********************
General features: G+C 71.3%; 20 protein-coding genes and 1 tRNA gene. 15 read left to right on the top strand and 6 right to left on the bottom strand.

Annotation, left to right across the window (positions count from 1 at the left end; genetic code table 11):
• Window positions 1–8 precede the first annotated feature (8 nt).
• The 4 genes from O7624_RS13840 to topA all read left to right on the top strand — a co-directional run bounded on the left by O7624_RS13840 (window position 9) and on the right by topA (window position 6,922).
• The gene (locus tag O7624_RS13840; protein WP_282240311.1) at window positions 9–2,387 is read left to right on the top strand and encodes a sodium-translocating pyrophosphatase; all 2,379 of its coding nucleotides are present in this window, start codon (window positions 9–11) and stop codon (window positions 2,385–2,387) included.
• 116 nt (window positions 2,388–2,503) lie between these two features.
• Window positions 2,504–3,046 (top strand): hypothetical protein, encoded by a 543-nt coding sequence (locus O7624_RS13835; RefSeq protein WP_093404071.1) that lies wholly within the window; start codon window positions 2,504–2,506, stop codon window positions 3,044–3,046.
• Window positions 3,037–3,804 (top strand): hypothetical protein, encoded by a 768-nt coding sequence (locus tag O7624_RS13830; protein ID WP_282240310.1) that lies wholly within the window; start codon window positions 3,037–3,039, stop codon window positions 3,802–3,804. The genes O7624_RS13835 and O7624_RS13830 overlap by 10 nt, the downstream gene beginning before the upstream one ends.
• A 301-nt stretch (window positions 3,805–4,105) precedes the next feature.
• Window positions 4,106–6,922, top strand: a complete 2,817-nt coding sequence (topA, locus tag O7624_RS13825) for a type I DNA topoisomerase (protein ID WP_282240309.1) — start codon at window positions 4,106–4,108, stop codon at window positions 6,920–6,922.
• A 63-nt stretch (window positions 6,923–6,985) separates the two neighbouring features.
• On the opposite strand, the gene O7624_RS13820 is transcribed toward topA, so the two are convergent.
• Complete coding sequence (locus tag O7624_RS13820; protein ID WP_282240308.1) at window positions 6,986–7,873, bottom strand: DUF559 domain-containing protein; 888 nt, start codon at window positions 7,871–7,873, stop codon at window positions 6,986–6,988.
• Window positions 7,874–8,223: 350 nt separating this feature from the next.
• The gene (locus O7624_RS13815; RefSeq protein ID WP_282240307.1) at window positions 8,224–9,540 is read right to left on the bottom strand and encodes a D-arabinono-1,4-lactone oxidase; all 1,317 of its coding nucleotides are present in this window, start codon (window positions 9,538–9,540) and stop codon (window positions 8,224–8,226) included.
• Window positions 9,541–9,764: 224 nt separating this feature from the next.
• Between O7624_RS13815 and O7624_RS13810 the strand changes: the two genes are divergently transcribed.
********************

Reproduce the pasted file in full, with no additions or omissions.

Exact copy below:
General features: G+C 71.3%; 20 protein-coding genes and 1 tRNA gene. 15 read left to right on the top strand and 6 right to left on the bottom strand.

Annotation, left to right across the window (positions count from 1 at the left end; genetic code table 11):
• Window positions 1–8 precede the first annotated feature (8 nt).
• The 4 genes from O7624_RS13840 to topA all read left to right on the top strand — a co-directional run bounded on the left by O7624_RS13840 (window position 9) and on the right by topA (window position 6,922).
• The gene (locus tag O7624_RS13840; protein WP_282240311.1) at window positions 9–2,387 is read left to right on the top strand and encodes a sodium-translocating pyrophosphatase; all 2,379 of its coding nucleotides are present in this window, start codon (window positions 9–11) and stop codon (window positions 2,385–2,387) included.
• 116 nt (window positions 2,388–2,503) lie between these two features.
• Window positions 2,504–3,046 (top strand): hypothetical protein, encoded by a 543-nt coding sequence (locus O7624_RS13835; RefSeq protein WP_093404071.1) that lies wholly within the window; start codon window positions 2,504–2,506, stop codon window positions 3,044–3,046.
• Window positions 3,037–3,804 (top strand): hypothetical protein, encoded by a 768-nt coding sequence (locus tag O7624_RS13830; protein ID WP_282240310.1) that lies wholly within the window; start codon window positions 3,037–3,039, stop codon window positions 3,802–3,804. The genes O7624_RS13835 and O7624_RS13830 overlap by 10 nt, the downstream gene beginning before the upstream one ends.
• A 301-nt stretch (window positions 3,805–4,105) precedes the next feature.
• Window positions 4,106–6,922, top strand: a complete 2,817-nt coding sequence (topA, locus tag O7624_RS13825) for a type I DNA topoisomerase (protein ID WP_282240309.1) — start codon at window positions 4,106–4,108, stop codon at window positions 6,920–6,922.
• A 63-nt stretch (window positions 6,923–6,985) separates the two neighbouring features.
• On the opposite strand, the gene O7624_RS13820 is transcribed toward topA, so the two are convergent.
• Complete coding sequence (locus tag O7624_RS13820; protein ID WP_282240308.1) at window positions 6,986–7,873, bottom strand: DUF559 domain-containing protein; 888 nt, start codon at window positions 7,871–7,873, stop codon at window positions 6,986–6,988.
• Window positions 7,874–8,223: 350 nt separating this feature from the next.
• The gene (locus O7624_RS13815; RefSeq protein ID WP_282240307.1) at window positions 8,224–9,540 is read right to left on the bottom strand and encodes a D-arabinono-1,4-lactone oxidase; all 1,317 of its coding nucleotides are present in this window, start codon (window positions 9,538–9,540) and stop codon (window positions 8,224–8,226) included.
• Window positions 9,541–9,764: 224 nt separating this feature from the next.
• Between O7624_RS13815 and O7624_RS13810 the strand changes: the two genes are divergently transcribed.